Thieves on All Sides

from Aug 08, 2015 Category: Articles

For many years it has been part of the regular liturgy of the church where I serve to pray through the Ten Commandments. The pastor reads a command and the congregation replies, “Lord, have mercy and incline our hearts to keep this Your law.” Time then is set aside for members of the congregation to pray more specifically about these sins before moving on to the next. You could expect prayers against our propensity to turn wealth into an idol, prayers asking for protection for the integrity of our marriages, prayers confessing our unjust wrath against our brother, or our failure to labor more diligently to rescue the unborn.

Truth be told, I usually worried about the eighth commandment. Would anyone pray about this one, or do we really believe we have this one licked? Oh, we put up our bromides about being more diligent at our work. We may flashback to our youth and pilfered candy or cookies. But stealing? That’s so clear, so black and white, so well, juvenile, that surely we’ve grown past this. Stealing is something the very poor or the very rich struggle with, the former illicitly seeking their daily bread, the latter conniving and cheating their way to prosperity.

Do you see the irony? In His Sermon on the Mount, Jesus took time to correct the minimalist interpretation of the law favored by the Pharisees. The commandment against murder was more than a prohibition against the premeditated taking of the life of another. It included the heart motivation, the unjust hatred. The prohibition against adultery, He explained, included all manner of things you can do with your clothes on. He explained that the law is broader than we think. (Don’t however, make the too common mistake of flattening all these sins. Lust is a form of adultery, a real sin, rightly categorized as part of adultery, but it is not the equal of an illicit sexual union.)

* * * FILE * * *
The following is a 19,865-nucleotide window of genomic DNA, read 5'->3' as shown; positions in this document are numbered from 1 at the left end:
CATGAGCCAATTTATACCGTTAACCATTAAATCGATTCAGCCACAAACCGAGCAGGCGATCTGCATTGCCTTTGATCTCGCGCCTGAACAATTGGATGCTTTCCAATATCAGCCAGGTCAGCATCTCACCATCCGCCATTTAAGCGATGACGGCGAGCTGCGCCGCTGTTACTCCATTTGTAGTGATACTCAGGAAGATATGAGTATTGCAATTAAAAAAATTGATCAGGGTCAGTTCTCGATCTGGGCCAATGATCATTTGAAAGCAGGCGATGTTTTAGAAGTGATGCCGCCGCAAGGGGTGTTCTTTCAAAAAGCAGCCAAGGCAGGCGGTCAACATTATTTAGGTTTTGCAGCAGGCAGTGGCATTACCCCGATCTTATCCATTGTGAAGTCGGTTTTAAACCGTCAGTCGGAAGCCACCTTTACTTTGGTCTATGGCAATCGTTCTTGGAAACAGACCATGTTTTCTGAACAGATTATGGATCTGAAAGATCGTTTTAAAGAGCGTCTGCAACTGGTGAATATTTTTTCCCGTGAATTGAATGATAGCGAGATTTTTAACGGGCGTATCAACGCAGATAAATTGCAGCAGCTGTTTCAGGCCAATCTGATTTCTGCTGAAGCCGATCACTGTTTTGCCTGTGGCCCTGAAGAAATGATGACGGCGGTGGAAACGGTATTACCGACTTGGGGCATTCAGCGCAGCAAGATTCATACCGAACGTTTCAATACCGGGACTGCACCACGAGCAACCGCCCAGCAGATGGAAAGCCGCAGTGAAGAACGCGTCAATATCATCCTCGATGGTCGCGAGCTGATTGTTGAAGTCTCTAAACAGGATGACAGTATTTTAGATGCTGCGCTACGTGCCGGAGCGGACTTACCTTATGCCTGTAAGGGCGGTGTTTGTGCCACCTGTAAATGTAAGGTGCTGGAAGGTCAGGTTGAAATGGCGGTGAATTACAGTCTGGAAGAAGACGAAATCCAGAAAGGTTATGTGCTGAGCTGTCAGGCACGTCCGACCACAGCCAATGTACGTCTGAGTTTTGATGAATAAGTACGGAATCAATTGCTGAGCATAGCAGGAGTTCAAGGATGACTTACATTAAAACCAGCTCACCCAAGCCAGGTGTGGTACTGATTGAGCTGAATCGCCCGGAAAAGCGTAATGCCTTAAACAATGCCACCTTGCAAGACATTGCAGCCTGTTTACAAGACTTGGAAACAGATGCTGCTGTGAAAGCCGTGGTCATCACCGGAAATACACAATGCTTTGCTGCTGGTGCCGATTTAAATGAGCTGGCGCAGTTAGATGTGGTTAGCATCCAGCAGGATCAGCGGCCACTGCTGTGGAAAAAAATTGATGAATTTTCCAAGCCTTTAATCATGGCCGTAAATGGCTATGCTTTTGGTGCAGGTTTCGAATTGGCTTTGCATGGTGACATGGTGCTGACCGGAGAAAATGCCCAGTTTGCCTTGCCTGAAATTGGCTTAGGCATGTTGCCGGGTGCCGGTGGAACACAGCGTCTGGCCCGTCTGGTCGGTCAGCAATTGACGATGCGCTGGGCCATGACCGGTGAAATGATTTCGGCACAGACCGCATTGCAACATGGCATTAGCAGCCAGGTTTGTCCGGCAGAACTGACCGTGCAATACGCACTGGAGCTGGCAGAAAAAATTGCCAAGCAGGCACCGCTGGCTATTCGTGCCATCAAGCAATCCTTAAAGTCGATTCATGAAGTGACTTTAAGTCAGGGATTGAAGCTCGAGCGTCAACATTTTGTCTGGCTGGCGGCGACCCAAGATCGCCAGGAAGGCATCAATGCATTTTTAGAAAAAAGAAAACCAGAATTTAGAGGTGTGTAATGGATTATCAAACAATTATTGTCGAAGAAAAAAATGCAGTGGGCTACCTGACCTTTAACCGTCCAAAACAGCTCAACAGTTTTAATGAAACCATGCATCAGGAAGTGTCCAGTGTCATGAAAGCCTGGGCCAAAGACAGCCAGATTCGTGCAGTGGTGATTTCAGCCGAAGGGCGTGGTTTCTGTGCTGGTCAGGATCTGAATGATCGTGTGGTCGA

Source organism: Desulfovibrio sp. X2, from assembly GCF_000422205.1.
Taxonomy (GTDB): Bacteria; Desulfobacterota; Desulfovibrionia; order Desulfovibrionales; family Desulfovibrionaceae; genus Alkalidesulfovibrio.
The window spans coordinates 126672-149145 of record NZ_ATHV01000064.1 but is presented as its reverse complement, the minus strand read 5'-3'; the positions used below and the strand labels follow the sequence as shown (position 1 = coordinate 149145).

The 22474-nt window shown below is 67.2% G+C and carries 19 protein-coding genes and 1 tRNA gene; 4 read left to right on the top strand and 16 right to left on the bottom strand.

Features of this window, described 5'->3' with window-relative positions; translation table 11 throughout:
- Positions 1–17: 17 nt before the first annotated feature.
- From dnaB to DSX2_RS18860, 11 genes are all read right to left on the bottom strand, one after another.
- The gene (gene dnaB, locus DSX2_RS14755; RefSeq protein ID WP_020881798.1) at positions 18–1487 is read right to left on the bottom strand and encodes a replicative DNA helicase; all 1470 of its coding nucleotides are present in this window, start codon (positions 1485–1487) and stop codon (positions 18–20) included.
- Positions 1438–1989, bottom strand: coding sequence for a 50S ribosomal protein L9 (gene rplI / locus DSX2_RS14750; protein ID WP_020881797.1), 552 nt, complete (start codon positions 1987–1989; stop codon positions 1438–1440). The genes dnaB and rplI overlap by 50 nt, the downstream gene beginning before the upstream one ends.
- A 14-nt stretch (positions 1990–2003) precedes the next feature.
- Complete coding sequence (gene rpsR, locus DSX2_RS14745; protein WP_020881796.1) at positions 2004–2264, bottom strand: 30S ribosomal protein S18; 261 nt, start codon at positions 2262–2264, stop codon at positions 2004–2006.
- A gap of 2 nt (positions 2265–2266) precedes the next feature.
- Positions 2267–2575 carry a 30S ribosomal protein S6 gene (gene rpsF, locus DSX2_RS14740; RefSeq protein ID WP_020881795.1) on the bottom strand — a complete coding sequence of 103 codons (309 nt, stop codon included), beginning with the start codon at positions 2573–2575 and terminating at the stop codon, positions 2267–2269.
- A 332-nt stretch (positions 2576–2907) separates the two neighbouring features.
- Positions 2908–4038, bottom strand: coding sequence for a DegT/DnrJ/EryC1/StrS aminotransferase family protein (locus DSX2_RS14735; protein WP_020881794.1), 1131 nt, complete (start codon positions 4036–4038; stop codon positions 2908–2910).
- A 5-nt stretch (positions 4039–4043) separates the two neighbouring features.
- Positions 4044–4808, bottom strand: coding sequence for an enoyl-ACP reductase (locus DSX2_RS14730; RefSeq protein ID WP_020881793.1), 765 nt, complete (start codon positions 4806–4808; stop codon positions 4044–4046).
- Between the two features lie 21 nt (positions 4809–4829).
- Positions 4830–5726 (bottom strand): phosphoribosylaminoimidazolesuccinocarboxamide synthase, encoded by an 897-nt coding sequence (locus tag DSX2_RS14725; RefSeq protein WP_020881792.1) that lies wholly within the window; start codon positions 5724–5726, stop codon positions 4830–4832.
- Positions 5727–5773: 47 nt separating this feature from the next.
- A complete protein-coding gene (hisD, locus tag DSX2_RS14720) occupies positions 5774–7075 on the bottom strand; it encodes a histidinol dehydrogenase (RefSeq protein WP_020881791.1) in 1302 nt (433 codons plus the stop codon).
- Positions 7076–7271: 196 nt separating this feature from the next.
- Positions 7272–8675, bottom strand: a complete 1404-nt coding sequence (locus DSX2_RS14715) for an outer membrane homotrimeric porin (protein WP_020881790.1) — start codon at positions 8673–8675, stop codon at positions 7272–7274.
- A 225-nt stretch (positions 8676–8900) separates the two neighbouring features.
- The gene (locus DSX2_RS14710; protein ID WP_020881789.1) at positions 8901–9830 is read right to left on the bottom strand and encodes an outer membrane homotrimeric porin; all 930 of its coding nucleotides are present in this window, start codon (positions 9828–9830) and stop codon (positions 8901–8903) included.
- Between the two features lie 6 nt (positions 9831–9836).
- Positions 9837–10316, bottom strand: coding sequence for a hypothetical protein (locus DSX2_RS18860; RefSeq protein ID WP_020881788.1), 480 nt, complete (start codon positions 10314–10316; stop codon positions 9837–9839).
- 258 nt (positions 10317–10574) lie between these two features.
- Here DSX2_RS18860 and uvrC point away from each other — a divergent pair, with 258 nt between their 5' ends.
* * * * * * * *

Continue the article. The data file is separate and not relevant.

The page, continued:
This, “The issue is in your hearts” approach of Jesus, however, should have already been understood, for the Ten Commandments makes the exact same point. The tenth commandment explains the heart issue of the eighth. Coveting is to stealing what lusting is to adultery. And just as lust leads to adultery, unjust anger to murder, so coveting leads to stealing. With the tenth commandment God told us that the evil resides in our hearts.

But it ties into the rest of the ten as well. For we steal what we idolize. We steal our neighbors’ goods, but also our neighbors’ reputations. We steal honor, respect, position. We steal all the things we covet, because we are thieves. Such ought not surprise us—our first parents’ were thieves as well.

Our elder Brother, however, is not like us in this way. Not only is He no thief, but He gives. He gives His life for ours. He gives us His reputation, His inheritance, His position. As we seek to follow Him more faithfully let us give this: our everlasting gratitude. Lord, have mercy on us, and incline our hearts to keep this, Your law.

R.C. Sproul Jr. is rector and chair of philosophy and theology at Reformation Bible College. Originally published at